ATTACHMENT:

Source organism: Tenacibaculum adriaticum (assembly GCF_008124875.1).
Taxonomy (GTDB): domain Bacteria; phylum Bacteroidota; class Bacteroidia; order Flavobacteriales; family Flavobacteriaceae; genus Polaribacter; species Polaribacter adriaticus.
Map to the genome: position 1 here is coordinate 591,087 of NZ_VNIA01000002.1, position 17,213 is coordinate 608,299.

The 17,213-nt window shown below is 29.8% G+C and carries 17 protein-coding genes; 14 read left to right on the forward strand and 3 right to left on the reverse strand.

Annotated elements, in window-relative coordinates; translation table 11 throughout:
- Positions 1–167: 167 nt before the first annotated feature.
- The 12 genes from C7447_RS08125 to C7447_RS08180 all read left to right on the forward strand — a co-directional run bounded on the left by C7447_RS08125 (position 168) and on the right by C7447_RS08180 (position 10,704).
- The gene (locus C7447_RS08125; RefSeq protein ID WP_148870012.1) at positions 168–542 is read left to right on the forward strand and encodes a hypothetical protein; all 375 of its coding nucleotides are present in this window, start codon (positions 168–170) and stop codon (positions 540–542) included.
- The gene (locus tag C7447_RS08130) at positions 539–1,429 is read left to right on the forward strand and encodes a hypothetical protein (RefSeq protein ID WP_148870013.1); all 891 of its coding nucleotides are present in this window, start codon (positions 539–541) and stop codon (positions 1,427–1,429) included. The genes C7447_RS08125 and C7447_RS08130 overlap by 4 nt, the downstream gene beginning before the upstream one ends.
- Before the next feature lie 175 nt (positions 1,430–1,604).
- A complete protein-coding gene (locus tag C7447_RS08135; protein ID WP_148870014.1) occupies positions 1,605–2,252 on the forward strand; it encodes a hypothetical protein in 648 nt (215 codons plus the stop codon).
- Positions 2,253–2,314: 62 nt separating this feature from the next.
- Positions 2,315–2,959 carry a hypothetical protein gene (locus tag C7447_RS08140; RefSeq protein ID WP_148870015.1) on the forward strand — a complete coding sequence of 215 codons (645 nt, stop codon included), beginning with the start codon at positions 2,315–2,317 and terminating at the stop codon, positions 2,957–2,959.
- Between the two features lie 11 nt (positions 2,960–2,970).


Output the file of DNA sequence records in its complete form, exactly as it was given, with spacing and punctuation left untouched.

Source organism: Tenacibaculum adriaticum (assembly GCF_008124875.1).
Taxonomy (GTDB): domain Bacteria; phylum Bacteroidota; class Bacteroidia; order Flavobacteriales; family Flavobacteriaceae; genus Polaribacter; species Polaribacter adriaticus.
Map to the genome: position 1 here is coordinate 591,087 of NZ_VNIA01000002.1, position 17,213 is coordinate 608,299.

The 17,213-nt window shown below is 29.8% G+C and carries 17 protein-coding genes; 14 read left to right on the forward strand and 3 right to left on the reverse strand.

Annotated elements, in window-relative coordinates; translation table 11 throughout:
- Positions 1–167: 167 nt before the first annotated feature.
- The 12 genes from C7447_RS08125 to C7447_RS08180 all read left to right on the forward strand — a co-directional run bounded on the left by C7447_RS08125 (position 168) and on the right by C7447_RS08180 (position 10,704).
- The gene (locus C7447_RS08125; RefSeq protein ID WP_148870012.1) at positions 168–542 is read left to right on the forward strand and encodes a hypothetical protein; all 375 of its coding nucleotides are present in this window, start codon (positions 168–170) and stop codon (positions 540–542) included.
- The gene (locus tag C7447_RS08130) at positions 539–1,429 is read left to right on the forward strand and encodes a hypothetical protein (RefSeq protein ID WP_148870013.1); all 891 of its coding nucleotides are present in this window, start codon (positions 539–541) and stop codon (positions 1,427–1,429) included. The genes C7447_RS08125 and C7447_RS08130 overlap by 4 nt, the downstream gene beginning before the upstream one ends.
- Before the next feature lie 175 nt (positions 1,430–1,604).
- A complete protein-coding gene (locus tag C7447_RS08135; protein ID WP_148870014.1) occupies positions 1,605–2,252 on the forward strand; it encodes a hypothetical protein in 648 nt (215 codons plus the stop codon).
- Positions 2,253–2,314: 62 nt separating this feature from the next.
- Positions 2,315–2,959 carry a hypothetical protein gene (locus tag C7447_RS08140; RefSeq protein ID WP_148870015.1) on the forward strand — a complete coding sequence of 215 codons (645 nt, stop codon included), beginning with the start codon at positions 2,315–2,317 and terminating at the stop codon, positions 2,957–2,959.
- Between the two features lie 11 nt (positions 2,960–2,970).